It’s that time of the year again, when horror becomes mainstream. To celebrate, I hereby dub October “Indie Horror Month,” and every Friday I’ll be highlighting a clever, unique, and most importantly scary independent horror game that might otherwise slip under your radar. You might already know about some of them (two of the four actually came out on Steam while I was waiting for October to arrive), but that doesn’t change the fact that they’re still interesting and still deserving of discussion.
I begin with the XBLIG and PC indie oddity, The 4th Wall.
Horror can get repetitive. Movies, games, books, and everything else seem to rely on the same basic images and situations to evoke fear: a scary house, dark woods, a creaking door, an empty road, a cabin in the woods, a mansion, an abandoned facility. The fact that these clichés are still effective is a testament to the primal nature of fear, but that doesn’t mean genre fans should just accept this redundancy. The 4th Wall is your answer. It feels like an experiment to find new images of horror.
You begin in an open area that looks straight out of Tron, featuring a bright orange grid that stand in for the ground and floating, multi-colored pixels in the air. In front of you are three walls—one white, one black, one composed of static—and a giant… worm(?)... hanging between them. You’re given no directions, no objective. You just have to start walking and investigating. As you explore, weird things will happen. You’ll be transported to places filled with otherworldly sights and sounds. Some of it is just weird, but some of it is also profoundly unsettling.
There are a couple jump scares interspersed through this short experience, one of which is highly memorable and will probably be the moment people remember best, but for the most part, The 4th Wall isn’t so much about “horror” as much as it is about discomfort. It wants to find new ways of getting under your skin.
A personal anecdote: once I figured out what to do with the static wall, I got lost. As I wandered the maze I got more annoyed but also panicked because I didn’t know to get out. The static noise was overwhelming, and the strain on my eyes was physically painful. I eventually found my way out and continued to explore elsewhere, but I soon realized that I would have to go back to the static wall. I hesitated. I really didn’t want to go back.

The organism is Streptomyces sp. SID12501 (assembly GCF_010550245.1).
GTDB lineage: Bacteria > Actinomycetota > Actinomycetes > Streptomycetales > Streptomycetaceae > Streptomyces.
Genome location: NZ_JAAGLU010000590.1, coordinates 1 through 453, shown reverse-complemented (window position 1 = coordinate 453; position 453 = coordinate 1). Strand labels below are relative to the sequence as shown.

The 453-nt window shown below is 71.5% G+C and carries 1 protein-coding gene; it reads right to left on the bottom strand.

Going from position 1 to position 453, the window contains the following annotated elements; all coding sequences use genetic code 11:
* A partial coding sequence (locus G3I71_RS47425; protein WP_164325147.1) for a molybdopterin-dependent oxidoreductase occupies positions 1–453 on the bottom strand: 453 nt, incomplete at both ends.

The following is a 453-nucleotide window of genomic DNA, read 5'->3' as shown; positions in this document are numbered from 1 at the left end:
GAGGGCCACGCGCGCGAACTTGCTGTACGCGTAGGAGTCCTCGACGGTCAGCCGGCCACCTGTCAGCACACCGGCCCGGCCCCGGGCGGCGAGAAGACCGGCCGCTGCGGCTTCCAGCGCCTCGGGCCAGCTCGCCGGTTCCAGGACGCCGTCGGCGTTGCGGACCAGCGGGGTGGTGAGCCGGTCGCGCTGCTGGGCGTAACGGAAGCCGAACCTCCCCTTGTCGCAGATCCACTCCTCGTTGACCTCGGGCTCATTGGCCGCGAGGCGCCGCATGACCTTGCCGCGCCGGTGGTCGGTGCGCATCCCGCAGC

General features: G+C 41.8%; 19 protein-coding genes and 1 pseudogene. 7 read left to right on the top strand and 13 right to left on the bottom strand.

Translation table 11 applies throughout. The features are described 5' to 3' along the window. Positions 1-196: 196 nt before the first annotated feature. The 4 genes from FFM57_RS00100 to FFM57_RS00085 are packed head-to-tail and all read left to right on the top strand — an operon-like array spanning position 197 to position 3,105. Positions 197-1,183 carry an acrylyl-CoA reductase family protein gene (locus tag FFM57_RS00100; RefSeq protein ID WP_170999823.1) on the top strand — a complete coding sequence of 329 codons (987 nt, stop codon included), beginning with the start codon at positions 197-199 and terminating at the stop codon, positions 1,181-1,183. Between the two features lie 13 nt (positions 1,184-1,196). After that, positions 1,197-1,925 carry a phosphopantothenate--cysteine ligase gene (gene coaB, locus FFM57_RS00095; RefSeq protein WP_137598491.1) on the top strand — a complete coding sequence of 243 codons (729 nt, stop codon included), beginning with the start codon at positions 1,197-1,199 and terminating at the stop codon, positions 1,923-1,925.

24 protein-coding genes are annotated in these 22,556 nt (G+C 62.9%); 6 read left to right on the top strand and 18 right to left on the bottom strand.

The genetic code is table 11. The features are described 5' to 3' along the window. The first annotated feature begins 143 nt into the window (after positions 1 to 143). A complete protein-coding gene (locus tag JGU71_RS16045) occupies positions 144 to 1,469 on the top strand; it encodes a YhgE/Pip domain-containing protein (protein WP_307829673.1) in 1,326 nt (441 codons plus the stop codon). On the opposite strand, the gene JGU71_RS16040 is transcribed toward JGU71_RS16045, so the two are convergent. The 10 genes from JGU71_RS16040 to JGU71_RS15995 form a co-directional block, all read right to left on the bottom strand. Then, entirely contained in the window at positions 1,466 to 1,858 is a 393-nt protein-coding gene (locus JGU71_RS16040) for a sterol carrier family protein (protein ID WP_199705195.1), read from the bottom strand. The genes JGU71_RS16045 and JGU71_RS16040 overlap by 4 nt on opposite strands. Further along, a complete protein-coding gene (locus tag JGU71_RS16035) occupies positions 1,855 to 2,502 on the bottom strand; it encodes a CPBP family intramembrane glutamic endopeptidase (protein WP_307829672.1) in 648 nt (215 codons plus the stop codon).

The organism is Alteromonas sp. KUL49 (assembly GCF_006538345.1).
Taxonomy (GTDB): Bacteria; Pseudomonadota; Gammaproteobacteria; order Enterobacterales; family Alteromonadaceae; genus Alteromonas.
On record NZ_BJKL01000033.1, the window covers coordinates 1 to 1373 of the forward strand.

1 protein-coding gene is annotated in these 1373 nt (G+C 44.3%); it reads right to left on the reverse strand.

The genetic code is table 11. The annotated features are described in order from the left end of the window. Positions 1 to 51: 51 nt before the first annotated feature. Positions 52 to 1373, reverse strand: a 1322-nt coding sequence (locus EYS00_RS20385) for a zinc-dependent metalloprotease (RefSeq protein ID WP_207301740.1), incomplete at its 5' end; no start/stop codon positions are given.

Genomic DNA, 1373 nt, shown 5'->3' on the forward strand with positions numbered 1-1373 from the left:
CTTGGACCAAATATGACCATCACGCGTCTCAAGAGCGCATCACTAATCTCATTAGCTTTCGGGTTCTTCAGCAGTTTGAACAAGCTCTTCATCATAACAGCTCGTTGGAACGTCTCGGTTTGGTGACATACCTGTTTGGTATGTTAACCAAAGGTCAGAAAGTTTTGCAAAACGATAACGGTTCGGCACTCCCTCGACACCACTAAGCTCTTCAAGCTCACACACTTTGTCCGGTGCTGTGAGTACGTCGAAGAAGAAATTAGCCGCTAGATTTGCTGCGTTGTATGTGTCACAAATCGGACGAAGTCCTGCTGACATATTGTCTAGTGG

The visuals are what make this game succeed, despite its very slow start. The art style is clearly meant to evoke video games: pixelated… things, a grid on the ground, untextured geometric shapes everywhere. It feels like you’re stuck in an unfinished game. Things that are normally plain and boring (like abstract geometry) suddenly become intimidating.
It makes sense why this kind of setting would work in a horror game. After all, what is a classic haunted house if not an unfinished house? When the setting itself is unreliable, the potential for horror is great. That’s why any place that’s supposedly haunted is usually an old, run down, abandoned, dilapidated place that looks like it should fall apart at any second. The 4th Wall is based on the same idea but changes the scenery into something uniquely techno-nightmarish.
At its core, it trades on the always reliable fear of the unknown. Everything is guided by dream logic. You won’t know what’s going, and you’re not supposed to. This makes even the simplest of things more unnerving because they’re unexpected: You’re walking around and suddenly the ground changes. It’s not dangerous, just different, but because it comes out of nowhere and seems to happen for no reason, it becomes frightening.
While it’s not necessarily scary, The 4th Wall proves that the horror genre can expand beyond the haunted house and graveyard. It’s available on the PC or as an Xbox Indie Game, but I highly, highly recommend playing it on the PC. Also, try not to watch the trailer. As a short game built around images, even a 30 second trailer shows too much.
// Moving Pixels
"It's easy to dismiss blood and violence as salacious without considering why it is there, what its context is, and what it might communicate.READ the article